Okay, hypothetical, let me say something nice about a movie on my Netflix list. I had heard good things about The Host, a monster movie from Korea first released in 2006. Directed by Joon-ho Bong and originally titled Gwoemul in Korean, which means monster, it is the story of a mutant amphibious beast that lives in the river Han, which runs through Seoul. The monster is about the size of a large truck, so it isn't really a Godzilla type flick. It's more in the style of Jaws or Lake Placid, about monsters big enough to consider humans as food.
The standard in this genre is for the good guys to be a team up of a scientist and local law enforcement. In this movie, the heroes are a family of a little girl, taken by the monster and presumed dead, but she survives and is able to call her father on her cell phone. Besides her father, a ne'er do well who works for his dad in a convenience shop near the river, his brother and sister join in the rescue attempt. The brother is an antiglobalization activist and the sister is a top archery competitor in her country.
While I put this movie in the same category as Jaws and Lake Placid, this movie, is much, much better than those. It's exciting and funny and heartfelt, and unlike so many Asian films today, the heroes aren't martial arts superstars. The musical score by Byung-woo Lee has strange carnival music elements reminiscent of Nino Rota or Tom Waits. While I berated Cloverfield for being derivative of other monster movies and action TV shows, I applaud The Host for borrowing elements from as diverse a set of entertainment as The Three Stooges, the films of Costa-Gavras and the Japanese anime The Grave of the Fireflies. I know that many of my readers don't care for commentary, and there isn't a commentary. There is a short feature of the director apologizing to people, actors in scenes that were cut, actors who had to wear masks and couldn't be seen very well, the people who were inconvenienced by the film being shot in popular locations around Seoul. Not exactly what Martin Scorsese would do, but Marty doesn't make monster movies, and if he did, he could learn a thing or two from Joon-ho Bong.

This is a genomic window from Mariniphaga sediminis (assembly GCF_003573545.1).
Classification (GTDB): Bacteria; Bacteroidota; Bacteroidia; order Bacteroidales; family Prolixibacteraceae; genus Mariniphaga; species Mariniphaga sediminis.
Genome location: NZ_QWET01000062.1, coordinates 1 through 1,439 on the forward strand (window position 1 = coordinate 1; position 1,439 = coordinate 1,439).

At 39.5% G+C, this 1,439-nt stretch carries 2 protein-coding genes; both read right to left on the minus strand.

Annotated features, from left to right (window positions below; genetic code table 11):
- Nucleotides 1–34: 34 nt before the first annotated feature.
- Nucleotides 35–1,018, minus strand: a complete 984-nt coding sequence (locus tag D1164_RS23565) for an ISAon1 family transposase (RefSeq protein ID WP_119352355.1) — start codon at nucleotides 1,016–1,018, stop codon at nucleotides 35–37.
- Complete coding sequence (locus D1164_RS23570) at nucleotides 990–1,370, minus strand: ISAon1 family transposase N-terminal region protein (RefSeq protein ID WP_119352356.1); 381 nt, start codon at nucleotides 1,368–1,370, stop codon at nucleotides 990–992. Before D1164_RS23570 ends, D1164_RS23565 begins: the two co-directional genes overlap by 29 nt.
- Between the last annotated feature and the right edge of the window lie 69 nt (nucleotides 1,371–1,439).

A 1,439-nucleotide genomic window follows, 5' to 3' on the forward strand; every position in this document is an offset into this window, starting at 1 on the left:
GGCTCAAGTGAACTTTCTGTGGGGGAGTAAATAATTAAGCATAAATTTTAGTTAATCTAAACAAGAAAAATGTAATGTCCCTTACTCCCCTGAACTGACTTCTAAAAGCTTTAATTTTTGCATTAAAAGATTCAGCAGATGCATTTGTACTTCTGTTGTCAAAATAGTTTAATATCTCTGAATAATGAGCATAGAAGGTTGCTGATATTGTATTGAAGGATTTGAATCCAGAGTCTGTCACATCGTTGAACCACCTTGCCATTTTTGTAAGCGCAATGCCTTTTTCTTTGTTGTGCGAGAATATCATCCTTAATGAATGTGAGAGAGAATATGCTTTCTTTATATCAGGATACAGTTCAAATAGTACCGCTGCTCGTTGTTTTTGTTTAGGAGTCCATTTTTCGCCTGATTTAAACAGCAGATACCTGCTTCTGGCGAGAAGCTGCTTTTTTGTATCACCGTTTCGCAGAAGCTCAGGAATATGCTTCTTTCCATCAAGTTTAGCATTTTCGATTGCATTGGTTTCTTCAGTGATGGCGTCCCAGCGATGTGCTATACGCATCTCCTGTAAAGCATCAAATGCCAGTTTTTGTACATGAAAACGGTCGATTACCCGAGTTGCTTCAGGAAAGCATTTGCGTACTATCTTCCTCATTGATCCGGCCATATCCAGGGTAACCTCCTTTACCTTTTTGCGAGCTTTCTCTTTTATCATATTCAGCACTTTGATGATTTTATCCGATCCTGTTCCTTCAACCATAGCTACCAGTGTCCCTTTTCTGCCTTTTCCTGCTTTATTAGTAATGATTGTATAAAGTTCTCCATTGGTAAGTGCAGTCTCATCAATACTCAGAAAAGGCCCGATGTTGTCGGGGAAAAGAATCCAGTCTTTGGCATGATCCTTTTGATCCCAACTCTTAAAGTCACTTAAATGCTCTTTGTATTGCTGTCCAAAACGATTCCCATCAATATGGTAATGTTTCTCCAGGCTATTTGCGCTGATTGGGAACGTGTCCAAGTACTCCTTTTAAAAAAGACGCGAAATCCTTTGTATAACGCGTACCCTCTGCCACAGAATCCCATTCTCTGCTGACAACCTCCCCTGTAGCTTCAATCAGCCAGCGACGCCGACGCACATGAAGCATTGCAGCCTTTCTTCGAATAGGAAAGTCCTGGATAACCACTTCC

If you like monster movies, see The Host. If you don't like monster movies, see The Host.
'Cos Matty Boy lu-u-u-u-u-u-vs this movie.